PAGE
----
-end-
Co-authors include Torra Spillane and Bryce Wong, Columbia Mailman School; and Olivia Wackowski, Rutgers School of Public Health.

The study was supported by the National Institutes of Health (DP5OD023064), National Cancer Institute (R37CA222002), and Food and Drug Administration (FDA) Center for Tobacco Products (U54CA229973).

Columbia University Mailman School of Public Health  

Founded in 1922, the Columbia University Mailman School of Public Health pursues an agenda of research, education, and service to address the critical and complex public health issues affecting New Yorkers, the nation and the world. The Columbia Mailman School is the third largest recipient of NIH grants among schools of public health. Its over 450 multi-disciplinary faculty members work in more than 100 countries around the world, addressing such issues as preventing infectious and chronic diseases, environmental health, maternal and child health, health policy, climate change & health, and public health preparedness. It is a leader in public health education with over 1,300 graduate students from more than 40 nations pursuing a variety of master's and doctoral degree programs. The Columbia Mailman School is also home to numerous world-renowned research centers, including ICAP and the Center for Infection and Immunity. For more information, please visit http://www.mailman.columbia.edu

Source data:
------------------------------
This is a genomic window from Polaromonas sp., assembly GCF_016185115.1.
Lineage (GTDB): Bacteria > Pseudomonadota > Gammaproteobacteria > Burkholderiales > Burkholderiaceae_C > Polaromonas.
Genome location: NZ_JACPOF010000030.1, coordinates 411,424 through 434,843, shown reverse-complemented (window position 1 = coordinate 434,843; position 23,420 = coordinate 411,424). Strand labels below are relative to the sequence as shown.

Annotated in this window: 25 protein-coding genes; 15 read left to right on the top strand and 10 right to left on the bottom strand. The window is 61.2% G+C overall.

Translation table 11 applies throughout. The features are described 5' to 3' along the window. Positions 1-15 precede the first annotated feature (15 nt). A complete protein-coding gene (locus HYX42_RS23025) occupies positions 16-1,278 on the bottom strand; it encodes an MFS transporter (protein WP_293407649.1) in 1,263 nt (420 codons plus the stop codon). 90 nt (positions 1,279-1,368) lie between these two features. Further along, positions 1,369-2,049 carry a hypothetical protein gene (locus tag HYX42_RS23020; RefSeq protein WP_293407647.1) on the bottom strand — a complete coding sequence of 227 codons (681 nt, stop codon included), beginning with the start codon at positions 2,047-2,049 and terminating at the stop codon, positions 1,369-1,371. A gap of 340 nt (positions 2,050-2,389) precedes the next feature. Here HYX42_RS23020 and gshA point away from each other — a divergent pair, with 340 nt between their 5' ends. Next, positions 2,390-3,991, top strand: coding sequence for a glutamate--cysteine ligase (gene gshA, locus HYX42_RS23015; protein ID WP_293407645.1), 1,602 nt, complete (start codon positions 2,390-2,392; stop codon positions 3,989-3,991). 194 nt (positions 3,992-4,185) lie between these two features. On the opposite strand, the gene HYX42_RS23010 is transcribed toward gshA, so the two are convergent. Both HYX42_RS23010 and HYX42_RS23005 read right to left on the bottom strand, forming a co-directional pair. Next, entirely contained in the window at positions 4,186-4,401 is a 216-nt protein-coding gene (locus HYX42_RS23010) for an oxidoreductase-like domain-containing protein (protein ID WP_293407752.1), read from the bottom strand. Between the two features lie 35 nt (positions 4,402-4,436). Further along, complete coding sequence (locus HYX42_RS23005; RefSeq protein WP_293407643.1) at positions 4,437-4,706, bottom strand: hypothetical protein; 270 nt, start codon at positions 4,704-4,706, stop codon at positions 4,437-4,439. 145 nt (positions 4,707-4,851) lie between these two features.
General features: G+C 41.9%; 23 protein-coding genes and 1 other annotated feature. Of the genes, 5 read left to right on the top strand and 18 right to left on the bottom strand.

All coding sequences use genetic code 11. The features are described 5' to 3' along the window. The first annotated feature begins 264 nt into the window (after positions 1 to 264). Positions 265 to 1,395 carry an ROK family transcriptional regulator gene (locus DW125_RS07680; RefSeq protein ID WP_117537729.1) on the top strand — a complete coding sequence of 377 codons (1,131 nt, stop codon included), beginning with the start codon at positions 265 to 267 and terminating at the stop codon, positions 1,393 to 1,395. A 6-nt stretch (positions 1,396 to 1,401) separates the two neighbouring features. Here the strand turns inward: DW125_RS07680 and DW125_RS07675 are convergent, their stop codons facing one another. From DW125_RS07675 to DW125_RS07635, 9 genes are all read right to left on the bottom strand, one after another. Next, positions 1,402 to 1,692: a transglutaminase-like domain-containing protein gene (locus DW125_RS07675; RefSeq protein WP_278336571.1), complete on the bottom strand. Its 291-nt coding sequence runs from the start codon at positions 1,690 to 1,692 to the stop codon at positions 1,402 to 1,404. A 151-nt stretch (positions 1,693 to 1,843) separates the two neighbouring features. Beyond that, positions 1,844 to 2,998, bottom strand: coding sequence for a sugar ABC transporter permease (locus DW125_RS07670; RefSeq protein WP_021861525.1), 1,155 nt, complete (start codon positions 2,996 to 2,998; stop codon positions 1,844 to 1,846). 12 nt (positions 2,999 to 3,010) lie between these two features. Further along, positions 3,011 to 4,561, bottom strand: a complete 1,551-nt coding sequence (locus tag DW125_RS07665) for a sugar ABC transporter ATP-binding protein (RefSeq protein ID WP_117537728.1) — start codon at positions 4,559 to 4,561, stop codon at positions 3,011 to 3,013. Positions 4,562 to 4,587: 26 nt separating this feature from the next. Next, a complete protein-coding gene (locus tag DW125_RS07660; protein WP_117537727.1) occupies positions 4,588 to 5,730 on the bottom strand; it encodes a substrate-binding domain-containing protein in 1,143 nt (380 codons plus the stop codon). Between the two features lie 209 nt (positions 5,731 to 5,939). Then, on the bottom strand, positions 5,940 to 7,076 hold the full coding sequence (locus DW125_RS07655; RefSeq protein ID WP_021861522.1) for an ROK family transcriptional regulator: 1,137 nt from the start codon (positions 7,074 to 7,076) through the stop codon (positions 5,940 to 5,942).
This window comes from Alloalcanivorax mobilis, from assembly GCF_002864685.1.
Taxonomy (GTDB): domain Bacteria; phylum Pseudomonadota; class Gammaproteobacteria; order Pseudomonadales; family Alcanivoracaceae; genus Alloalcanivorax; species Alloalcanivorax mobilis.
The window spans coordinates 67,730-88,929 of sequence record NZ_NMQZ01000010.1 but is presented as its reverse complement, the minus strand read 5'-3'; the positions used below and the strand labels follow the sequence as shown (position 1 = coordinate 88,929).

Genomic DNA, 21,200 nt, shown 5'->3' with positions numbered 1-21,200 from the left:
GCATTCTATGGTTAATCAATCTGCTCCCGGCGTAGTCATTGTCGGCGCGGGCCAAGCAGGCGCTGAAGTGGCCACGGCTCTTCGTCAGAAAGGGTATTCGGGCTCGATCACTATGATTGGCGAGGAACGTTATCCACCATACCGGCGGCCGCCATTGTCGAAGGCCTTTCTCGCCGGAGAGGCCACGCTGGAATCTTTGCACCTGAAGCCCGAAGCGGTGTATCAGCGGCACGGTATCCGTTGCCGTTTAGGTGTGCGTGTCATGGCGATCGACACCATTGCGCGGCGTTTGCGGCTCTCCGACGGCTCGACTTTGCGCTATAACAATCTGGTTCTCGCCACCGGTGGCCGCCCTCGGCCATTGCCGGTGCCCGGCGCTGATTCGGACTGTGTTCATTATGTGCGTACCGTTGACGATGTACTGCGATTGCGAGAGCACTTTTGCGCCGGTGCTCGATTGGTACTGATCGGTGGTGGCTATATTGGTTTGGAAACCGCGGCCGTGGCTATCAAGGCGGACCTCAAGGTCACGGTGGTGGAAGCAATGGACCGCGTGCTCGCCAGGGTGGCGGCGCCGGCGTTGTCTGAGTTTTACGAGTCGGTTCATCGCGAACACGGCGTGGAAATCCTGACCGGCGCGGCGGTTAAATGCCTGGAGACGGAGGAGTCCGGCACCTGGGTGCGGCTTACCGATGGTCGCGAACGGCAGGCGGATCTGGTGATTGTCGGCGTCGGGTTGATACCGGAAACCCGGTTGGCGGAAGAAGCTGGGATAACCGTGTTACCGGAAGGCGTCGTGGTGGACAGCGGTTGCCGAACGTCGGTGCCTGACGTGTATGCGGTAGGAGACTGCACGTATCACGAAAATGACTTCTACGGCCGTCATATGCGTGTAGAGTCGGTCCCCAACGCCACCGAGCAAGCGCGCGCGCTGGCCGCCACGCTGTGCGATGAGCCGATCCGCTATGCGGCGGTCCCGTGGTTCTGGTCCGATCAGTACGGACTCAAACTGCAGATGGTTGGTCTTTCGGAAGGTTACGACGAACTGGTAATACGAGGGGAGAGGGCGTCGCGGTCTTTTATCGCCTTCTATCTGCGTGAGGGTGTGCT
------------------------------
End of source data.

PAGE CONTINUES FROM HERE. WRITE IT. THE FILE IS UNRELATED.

Columbia University's Mailman School of Public Health

Related Tobacco Articles:

Helping tobacco plants save water
Eleni Stavrinidou and her research group at the Laboratory of Organic Electronics, Linköping University, have used bioelectronics to influence transpiration in a tobacco plant, without harming the plant in any way.
Small shops, heavy advertisers less likely to ID for tobacco
'Our findings suggest that certain types of stores -- tobacco shops, convenience stores and those with a lot of tobacco advertising -- are more likely to sell tobacco to a young person without checking his or her ID.'
Youth smoking and vaping: What does it mean for tobacco control
New research from PIRE/PRC features analysis of in-depth, qualitative interviews with young vapers in California between 15 and 25.
Truth telling about tobacco and nicotine
In 'Truth Telling about Tobacco and Nicotine,' PRC researchers explain that, although there is agreement among researchers about evidence that vaping can be less harmful than combustible cigarettes, the tobacco control community remains divided about how to communicate -- or even whether to communicate -- information about the relative risks of tobacco and nicotine products.
A 'joint' problem: Investigating marijuana and tobacco co-use
A survey of marijuana and tobacco co-users by Medical University of South Carolina investigators found that co-users with high degree of interrelatedness between their use of the two substances had greater tobacco dependence and smoked more cigarettes per day.